So many ideas on worship, so little biblical foundation. . . .

Principles of equity, academic fairness, and logic would seem to dictate that I stay out of the fray this time around:  although I had pointed a couple of toes down a worship path a few weeks ago, the toes got stubbed, and here I am again.  Here I am to struggle and wish, but not to worship very much.

Oh, the facts that demand worship remain.  For instance:  God is, God created, and God is all-glorious and majestic.  God divested Himself of deity in some sense to be with Us in the person of Jesus, the Anointed One.  These realities and others call me to worship, but I’m faced with deafness to said call:  I don’t worship as I could, or should.

Acknowledging this stark shortcoming, I’ll still dare to offer some thoughts about worship, although without a lot of current, personal praxis to back it up in this phase of life.  My hope is that this will help in clarifying our understandings and practices.

“What does worship mean to you?”  I’ve asked that in groups before, and will again, but it was more with the idea of getting our inadequate ideas on the table than with the hope of some marvelous amalgamation of stunning truth.  I uncovered a variety of responses to the question “what is worship to you?”:

  1. “People have said that even the birds worship God just by flying around and building nests and taking care of their babies.”  Umm, no.
  2. “Giving yourself fully over to God, and receiving Him in return.”  Nope.  This is important, but  it is not worship.
  3. “Giving more than begging or receiving is worship.  Sharing Knowledge.  Sharing service.  Sharing techniques to art of life.  Sprinkle the dust of joy.”  Not a chance.  This is like saying playing basketball is putting silverware in a drawer, changing a tire, tying your Converse shoelace, shooting a 3-pointer, hitting a home run, sleeping, and going to counseling.  There’s a morsel of truth there, but it’s surrounded by things that are only (barely?) related.
  4. Well, of course, “It’s not just the songs.”  Yeah, yeah.  We’ve heard this before, yet most of us continue to live hypocritically in this respect.  We’re still desperate to dovetail the musical endings and beginnings as in radio, eradicating the “dead space.”
  5. “Worship is bowing/kneeling before someone, making them the center of your existence and groveling at their feet. Honoring means accepting someone/thing as being up there in status and respecting them, but not drooling all over them and giving them useless tokens.”  Now we’re getting somewhere.  There is some very good material here!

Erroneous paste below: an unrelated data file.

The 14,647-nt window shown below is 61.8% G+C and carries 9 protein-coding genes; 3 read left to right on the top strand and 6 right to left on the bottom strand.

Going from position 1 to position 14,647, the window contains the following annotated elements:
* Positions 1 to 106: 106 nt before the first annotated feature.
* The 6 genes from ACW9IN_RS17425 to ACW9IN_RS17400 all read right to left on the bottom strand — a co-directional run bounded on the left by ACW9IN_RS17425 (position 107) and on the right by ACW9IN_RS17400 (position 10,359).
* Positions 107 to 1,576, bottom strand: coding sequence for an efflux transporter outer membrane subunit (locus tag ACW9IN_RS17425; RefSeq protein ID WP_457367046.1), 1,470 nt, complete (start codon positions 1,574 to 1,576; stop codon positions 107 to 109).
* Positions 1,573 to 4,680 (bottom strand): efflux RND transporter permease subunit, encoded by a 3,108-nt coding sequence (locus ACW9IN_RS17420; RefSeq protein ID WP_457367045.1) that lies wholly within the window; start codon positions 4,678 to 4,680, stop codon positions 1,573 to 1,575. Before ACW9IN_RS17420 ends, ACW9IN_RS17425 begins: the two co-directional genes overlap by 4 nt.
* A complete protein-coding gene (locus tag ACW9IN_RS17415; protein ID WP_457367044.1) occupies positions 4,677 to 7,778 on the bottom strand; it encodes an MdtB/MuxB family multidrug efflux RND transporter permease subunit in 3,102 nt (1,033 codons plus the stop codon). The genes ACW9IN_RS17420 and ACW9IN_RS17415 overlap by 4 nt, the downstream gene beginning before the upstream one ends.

When some people talk about worship experiences, their expressed longings seem, vacuously, to anticipate a divine, dove-like descent — analogous to what John saw at the immersion of Jesus.  Drooling and perfunctory token-giving, begone.  But bow and kneel (sometimes, physically!), and know that the One you are worshipping is by nature above all.  This is a good picture of worship.

But can God glorify Himself through a completely secular activity, as expressed in #1 or #3 above?  Of course.  But will He?  I’ll keep waiting for that to happen in any observable way . . . but without half the elpis (hope) that I have in the second coming or in my own ultimate dwelling place.

Worship, strictly speaking (and I do like to speak strictly, clearly), does not consist in serving others.  Mowing the lawn and washing the dishes and even diapering an infant do not constitute worship.  These things are horizontal; they are service actions that can become, metonymically, worship.  Worship is inherently a vertical attitude and/or action.  It is the demeanor and/or the adoring, reverent expression of a subservient one toward a greater one.

To be continued . . .

2 thoughts on “Proskuneo

  1. Anne Boyd 11/11/2012 / 8:43 pm

    Thank you, Brian. You express in words what I “feel” worship is. Looking out the window here in Beaumont, TX, seeing giant, majestic clouds flowing in from above the Gulf, it was impossible to hold back the songs of worship to my God, the Creator of heaven and earth.

    Dr. Akbani, my oncologist, moved his practice to Beaumont Baptist Center…near the Gulf coast. The ocean breezes reach here washing away anxiety, loneliness, while I wait for the next Rituxan infusion to build new bone marrow…and to hear if the test results say that my body is still free of cancer.

    Looking forward to your further thoughts on worship! — Anne B.


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